“They think we’ve been working on an update,” slurred an unnamed employee, “but it’s all we could do to sober up and get a .plan out the door once a month”.

“They bought a finished product at retail” they were heard drunkenly chanting as they left.

Attempts to contact an id management spokesperson have proven unsuccessful, as apparently no-one is actually responsible for running id Software…

A spokesman for the Mac gaming community reported “They’ll resurface when they need more money. Probably pushing some new engine”.”


(The preceding article is of course entirely fictitious and the result of too many hours waiting for a GODAMN update to Q3. It is in no way meant to cast doubt over the integrity of the id staffers, how much they drink, how often they shag and whether or not they get the munchies, even if they do far too much of all three when they probably should be coding. It’s not mine to say. I am also in no way suggesting any pyromaniac tendencies in any id staffers – even if there seems to be a lot of fire everywhere in their games. I’m sure it’s nothing).

This courtesy of Sailbad on the Quake3World Forums. I thought it was quite funny, maybe I can do something like this regarding Urban Terror.

Oswald Rant: E3 – Day #2: Workin’ the Floor

While Day One provided a great overview of what there was to behold and drool at E3 this year, you really get more selective the next two days as to what you want to check out and inquire about. I tried like hell to talk to some of the developers, but really had little chance of getting a word in edge wise. I did check out some of the upcoming game. Spent about 30-40 minutes getting the low down on Soldier of Fortune 2, then stepped next door to Return to Castle Wolfenstein, which was wall to wall bodies. Hell, that’s nearly every inch of the convention center the past two days.
I am not sure if you are into the sport scene, but the EA line up looks solid again! As if that is any surprise. While we talk shit and trash Microsoft regarding their operating system, but their Flight Simulator 2002, looking incredible! Yeah, I know flame me. Who the f**k plays these? I DO! So, back off! It looks to top anything that has yet been released.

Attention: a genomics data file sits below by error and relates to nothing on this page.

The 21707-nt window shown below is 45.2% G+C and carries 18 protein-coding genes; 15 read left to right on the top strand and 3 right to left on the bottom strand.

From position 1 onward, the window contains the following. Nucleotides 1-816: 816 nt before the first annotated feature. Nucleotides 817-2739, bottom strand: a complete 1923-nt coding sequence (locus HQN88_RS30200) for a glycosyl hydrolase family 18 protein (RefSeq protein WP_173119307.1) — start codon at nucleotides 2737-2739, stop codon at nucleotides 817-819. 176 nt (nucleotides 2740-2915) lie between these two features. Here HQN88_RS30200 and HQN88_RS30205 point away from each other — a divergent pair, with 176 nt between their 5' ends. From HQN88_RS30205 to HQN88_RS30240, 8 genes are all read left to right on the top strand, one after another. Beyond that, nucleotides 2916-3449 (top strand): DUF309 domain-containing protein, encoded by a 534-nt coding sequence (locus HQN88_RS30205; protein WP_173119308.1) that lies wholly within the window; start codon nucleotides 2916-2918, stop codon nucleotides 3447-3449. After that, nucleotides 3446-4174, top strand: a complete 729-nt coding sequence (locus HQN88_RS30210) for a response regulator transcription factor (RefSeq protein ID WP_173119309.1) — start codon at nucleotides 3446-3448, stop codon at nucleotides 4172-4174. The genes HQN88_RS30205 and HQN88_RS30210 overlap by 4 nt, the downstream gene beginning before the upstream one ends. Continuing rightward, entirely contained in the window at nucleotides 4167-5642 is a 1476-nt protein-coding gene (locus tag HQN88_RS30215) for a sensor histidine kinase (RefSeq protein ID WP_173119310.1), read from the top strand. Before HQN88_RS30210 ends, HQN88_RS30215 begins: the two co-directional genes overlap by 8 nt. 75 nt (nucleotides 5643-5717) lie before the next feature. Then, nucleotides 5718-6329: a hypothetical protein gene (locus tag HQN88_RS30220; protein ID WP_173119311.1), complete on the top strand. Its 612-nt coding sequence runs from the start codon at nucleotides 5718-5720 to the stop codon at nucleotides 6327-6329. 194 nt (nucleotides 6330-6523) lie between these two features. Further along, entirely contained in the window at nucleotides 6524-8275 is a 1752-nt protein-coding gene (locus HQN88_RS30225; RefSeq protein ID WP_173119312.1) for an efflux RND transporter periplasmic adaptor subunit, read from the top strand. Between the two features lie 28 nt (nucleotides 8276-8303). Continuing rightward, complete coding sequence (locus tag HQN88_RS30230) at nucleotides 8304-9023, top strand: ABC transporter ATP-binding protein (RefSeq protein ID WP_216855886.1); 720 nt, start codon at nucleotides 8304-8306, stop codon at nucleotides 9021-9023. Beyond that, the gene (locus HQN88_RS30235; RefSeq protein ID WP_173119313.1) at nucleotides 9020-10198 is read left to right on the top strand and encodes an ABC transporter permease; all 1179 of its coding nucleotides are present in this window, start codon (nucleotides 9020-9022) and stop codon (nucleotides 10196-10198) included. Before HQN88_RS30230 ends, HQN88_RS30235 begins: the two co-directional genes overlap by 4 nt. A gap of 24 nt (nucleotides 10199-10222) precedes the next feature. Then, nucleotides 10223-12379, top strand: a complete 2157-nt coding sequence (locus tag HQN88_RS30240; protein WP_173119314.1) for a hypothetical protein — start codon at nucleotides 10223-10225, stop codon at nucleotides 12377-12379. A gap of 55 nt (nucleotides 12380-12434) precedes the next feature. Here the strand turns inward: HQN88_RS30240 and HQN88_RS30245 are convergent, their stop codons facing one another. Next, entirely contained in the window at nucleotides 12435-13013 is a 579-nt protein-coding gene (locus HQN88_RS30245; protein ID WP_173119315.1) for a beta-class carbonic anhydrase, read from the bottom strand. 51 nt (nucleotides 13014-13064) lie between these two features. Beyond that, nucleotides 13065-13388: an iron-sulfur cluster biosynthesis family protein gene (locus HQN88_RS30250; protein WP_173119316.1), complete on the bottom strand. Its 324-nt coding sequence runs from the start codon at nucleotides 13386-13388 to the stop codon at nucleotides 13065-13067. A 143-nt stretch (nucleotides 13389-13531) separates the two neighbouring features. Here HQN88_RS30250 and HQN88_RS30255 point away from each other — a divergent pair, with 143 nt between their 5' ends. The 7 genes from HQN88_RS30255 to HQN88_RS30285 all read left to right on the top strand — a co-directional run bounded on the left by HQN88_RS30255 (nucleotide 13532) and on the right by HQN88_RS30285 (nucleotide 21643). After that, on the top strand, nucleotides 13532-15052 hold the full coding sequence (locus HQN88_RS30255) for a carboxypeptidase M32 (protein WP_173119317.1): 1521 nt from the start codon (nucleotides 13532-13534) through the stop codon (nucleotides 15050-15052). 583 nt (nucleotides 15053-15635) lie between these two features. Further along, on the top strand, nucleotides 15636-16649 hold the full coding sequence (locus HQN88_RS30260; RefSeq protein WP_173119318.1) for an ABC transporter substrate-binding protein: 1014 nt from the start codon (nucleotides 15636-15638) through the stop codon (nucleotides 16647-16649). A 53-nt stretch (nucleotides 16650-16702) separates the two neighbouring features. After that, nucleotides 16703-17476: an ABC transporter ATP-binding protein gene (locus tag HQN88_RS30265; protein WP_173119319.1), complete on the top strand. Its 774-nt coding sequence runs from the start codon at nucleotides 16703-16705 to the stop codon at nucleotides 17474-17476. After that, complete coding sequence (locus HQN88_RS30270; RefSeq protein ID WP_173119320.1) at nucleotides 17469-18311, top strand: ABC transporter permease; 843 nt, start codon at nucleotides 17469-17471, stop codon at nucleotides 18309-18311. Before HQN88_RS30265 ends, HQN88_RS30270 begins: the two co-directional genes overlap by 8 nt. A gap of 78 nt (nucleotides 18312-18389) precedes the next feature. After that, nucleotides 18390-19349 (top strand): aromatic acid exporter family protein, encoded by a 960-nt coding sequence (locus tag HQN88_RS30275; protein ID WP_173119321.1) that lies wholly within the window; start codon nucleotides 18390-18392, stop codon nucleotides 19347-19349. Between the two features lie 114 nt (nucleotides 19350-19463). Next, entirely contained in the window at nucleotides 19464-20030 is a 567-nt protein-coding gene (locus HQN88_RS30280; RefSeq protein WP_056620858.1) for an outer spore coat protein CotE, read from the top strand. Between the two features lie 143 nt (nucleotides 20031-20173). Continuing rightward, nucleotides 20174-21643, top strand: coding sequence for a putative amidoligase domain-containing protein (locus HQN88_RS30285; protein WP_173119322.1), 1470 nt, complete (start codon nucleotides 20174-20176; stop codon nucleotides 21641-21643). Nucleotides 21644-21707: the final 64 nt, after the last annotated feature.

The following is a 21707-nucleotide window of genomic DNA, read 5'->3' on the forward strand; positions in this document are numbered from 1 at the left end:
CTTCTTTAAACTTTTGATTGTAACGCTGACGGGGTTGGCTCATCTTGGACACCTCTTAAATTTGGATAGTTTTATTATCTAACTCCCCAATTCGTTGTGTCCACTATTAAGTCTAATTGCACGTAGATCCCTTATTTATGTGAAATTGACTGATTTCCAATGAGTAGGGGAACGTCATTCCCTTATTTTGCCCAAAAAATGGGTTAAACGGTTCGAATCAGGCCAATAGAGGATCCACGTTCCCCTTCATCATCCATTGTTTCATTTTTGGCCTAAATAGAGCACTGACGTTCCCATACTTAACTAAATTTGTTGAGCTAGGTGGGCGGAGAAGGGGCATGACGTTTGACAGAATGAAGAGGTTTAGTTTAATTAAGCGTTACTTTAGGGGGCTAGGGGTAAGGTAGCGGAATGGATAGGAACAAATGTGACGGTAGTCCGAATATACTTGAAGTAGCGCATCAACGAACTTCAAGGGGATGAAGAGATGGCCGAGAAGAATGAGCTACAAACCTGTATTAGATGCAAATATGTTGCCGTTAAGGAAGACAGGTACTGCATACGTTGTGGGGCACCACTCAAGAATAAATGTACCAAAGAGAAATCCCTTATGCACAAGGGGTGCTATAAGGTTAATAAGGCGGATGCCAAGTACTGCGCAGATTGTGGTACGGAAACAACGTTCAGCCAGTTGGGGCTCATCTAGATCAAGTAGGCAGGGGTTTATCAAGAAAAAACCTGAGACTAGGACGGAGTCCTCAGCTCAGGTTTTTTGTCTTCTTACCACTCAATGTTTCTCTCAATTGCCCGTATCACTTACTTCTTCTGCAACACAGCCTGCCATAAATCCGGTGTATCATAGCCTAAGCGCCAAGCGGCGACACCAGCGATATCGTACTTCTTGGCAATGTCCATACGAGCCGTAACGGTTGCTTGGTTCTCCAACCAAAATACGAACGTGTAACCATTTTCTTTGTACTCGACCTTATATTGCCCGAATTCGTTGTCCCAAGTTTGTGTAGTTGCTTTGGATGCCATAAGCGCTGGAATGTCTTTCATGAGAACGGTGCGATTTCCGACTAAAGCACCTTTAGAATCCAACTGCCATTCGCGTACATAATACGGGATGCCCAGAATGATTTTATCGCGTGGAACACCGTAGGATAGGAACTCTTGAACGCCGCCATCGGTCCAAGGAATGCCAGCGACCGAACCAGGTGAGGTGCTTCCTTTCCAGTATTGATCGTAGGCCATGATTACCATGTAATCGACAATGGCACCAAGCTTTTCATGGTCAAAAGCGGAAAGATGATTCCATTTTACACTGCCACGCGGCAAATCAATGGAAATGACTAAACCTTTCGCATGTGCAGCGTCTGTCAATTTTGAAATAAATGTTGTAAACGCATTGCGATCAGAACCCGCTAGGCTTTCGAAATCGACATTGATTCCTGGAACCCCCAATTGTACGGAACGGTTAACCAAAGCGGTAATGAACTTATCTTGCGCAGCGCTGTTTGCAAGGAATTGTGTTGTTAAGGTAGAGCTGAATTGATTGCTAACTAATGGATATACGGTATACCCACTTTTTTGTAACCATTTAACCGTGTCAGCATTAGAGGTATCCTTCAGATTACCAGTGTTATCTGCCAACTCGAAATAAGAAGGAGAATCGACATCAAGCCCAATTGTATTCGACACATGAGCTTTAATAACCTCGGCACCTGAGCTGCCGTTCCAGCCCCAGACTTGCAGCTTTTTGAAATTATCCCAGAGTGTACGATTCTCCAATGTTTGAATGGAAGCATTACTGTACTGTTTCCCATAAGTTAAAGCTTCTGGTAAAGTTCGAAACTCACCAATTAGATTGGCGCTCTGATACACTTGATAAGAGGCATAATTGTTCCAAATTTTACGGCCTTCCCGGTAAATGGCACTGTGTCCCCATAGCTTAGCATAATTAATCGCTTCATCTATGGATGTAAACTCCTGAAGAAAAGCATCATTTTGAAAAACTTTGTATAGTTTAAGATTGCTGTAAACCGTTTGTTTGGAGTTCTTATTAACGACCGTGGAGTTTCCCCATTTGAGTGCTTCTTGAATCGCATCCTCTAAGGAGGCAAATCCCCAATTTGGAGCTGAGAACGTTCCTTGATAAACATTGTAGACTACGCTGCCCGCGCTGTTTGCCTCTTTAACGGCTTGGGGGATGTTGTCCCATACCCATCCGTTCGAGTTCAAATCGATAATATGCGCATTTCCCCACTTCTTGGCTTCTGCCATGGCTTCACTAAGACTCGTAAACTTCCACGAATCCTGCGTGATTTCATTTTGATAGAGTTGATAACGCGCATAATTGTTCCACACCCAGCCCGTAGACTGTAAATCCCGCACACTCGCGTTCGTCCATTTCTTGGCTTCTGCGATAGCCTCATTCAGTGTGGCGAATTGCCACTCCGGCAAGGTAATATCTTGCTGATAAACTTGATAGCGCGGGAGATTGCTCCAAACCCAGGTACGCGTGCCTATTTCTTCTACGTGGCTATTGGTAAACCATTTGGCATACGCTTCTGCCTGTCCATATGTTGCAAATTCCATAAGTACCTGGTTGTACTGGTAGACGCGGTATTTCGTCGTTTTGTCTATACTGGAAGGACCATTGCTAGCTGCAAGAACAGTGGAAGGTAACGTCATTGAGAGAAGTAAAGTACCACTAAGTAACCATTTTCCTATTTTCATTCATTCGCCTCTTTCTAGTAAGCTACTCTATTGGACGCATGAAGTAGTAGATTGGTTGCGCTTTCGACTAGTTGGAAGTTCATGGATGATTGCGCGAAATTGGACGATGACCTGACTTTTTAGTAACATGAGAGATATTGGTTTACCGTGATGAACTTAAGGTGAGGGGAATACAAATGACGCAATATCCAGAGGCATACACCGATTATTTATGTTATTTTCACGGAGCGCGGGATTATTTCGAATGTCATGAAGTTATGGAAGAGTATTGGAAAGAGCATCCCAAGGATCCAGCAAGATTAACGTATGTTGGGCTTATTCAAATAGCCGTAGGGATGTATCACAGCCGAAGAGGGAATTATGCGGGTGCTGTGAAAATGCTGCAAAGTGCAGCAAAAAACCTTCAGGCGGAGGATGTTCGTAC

I am not into the console gaming, so I did not spend much time in that hall. Did see the Nintendo Cube and over in the PC the X-Box was on display and nearly impossible to get up to. But with all the screens and monitor, the system looks amazing! I am even considering one. Yeah, like I will wait in a line or even pre-oder one of these things. It’s a fad, it will go as quickly as it comes.

What better way to show off what E3 is about than with pictures. Here are another sixteen shots that will give you and idea as to what is going on this “industry trade shot.” So, kick back, check out the shots and I will wrap everything up tomorrow. Then we can look forward to QuakeCon. Rock on!!!














What better way to show off what E3 is about than with pictures. Here are another sixteen shots that will give you and idea as to what is going on this “industry trade shot.” So, kick back, check out the shots and I will wrap everything up tomorrow. Then we can look forward to QuakeCon. Rock on!!!

Day #1 of E3

You realize just how small of a fish you are when you head to a convention like this. Urban Terror? Silicon Ice Development? Who are they and what do they do? I am sure that would be the comment from many at a showing of his magnitude. That’s fine, they are neither a LARGE development company or bidding for Game of the Year in PC Gamer [although mod of the year would be cool!]. E3 began this morning at 10:00am and while I only hung out for about 3 hours, it was not nearly enough time to take everything in I wanted to. You can read, E3: Day #1, to get some idea what caught my eye, along with a flurry of pictures I was able to get. Look for more tomorrow, as I return for Day #2 and getting down and dirty with the booth babes….hahaha. Yeah, right.